The curious thing about what's wrong with Away We Go is that the worst bits are just about the worst thing in Mendes's career, while the best bits are just about the best. And all the bits begin with the screenplay by Dave Eggers & Vendela Vida, a married pair of authors who are very much appreciated by many smart people whose taste in literature does not run cotangently with my own. Let me say only that the movie script is quite blatantly a semi-autobiography for the two, admit that this is not necessarily a terrible thing nor a good thing, and leave it before I say something to make an army of erudite literary fanboys take out a contract on my life.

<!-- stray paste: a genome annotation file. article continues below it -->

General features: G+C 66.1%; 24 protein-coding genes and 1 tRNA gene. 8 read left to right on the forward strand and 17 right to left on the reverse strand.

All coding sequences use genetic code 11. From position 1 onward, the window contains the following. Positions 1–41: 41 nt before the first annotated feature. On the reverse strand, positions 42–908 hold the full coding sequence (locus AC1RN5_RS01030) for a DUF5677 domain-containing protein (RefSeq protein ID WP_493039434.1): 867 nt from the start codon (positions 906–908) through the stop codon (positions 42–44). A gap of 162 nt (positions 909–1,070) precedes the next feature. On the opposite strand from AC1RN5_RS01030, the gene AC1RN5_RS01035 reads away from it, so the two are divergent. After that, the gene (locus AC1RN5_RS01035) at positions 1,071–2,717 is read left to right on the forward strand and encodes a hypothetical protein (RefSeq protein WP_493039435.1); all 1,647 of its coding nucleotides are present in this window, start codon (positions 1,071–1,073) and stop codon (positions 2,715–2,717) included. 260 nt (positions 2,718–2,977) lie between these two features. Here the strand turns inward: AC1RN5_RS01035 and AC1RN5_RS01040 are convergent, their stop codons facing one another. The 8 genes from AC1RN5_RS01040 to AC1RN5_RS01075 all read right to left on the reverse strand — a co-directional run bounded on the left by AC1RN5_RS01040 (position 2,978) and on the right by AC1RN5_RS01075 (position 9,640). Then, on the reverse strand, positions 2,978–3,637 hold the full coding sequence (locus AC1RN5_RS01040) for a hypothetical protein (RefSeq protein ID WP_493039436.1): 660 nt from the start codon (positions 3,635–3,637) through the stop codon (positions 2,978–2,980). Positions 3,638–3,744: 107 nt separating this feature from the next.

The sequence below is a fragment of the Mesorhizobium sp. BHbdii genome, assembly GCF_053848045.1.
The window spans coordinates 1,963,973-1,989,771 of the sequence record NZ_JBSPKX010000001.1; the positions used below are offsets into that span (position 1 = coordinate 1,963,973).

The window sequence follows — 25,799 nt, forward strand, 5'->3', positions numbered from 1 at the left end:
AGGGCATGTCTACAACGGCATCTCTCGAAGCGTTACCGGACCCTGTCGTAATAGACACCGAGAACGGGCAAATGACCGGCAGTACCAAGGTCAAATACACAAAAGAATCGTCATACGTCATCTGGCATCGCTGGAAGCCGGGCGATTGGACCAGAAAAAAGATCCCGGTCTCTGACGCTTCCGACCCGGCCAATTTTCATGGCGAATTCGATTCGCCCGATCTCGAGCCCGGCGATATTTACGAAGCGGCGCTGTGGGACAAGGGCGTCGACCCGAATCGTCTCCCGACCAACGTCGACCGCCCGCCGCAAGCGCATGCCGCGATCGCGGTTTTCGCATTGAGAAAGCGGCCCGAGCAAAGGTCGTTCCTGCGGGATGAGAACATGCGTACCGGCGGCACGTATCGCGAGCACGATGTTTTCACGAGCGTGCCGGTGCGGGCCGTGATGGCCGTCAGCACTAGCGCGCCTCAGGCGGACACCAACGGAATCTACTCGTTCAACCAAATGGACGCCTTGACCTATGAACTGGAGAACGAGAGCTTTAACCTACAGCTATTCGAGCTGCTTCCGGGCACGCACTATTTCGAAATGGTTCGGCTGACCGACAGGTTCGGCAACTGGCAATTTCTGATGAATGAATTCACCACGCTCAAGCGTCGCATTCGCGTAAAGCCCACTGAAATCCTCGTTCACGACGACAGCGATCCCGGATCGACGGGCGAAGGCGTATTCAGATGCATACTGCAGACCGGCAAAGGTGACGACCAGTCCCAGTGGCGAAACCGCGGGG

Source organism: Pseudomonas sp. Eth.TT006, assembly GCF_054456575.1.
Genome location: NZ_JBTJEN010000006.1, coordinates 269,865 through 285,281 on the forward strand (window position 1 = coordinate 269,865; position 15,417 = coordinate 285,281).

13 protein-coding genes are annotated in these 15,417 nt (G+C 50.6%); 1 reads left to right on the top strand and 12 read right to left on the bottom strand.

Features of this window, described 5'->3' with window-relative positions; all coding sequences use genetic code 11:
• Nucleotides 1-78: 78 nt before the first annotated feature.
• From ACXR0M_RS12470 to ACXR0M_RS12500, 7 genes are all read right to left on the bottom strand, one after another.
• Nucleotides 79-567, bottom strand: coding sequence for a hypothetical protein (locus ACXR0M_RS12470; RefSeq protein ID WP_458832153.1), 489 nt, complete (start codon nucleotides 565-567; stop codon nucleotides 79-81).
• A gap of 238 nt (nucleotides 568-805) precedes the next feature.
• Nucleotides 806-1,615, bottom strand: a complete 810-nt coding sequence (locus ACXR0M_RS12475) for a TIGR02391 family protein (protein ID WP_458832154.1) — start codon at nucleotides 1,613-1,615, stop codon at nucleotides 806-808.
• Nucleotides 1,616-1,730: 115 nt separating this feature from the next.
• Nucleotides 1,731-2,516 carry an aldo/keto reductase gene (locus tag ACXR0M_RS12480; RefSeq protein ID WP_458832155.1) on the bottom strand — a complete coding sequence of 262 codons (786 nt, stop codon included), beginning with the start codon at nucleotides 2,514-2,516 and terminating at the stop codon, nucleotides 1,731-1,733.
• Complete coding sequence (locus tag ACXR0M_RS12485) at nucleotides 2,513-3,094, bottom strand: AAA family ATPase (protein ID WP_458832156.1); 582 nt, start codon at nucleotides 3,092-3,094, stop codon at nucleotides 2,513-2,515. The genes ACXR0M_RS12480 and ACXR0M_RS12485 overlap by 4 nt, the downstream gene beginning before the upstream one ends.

So, the story that Eggers and Vida crafted is about two untethered people in their early-mid-thirties, Burt (John Krasinski, who is 29) and Verona (Maya Rudolph, who is 36). Burt and Verona live together, and are very much in love, and are not married solely because she just doesn't see what the bother is. But they have just conceived a baby together, which is an accident though a happy one, and this triggers something deep and worrying within the couple, and they decide that this is the time to move out of their teeny shack of a home in the Colorado Rockies and find someplace nice and stable to live where they'll have friends or family.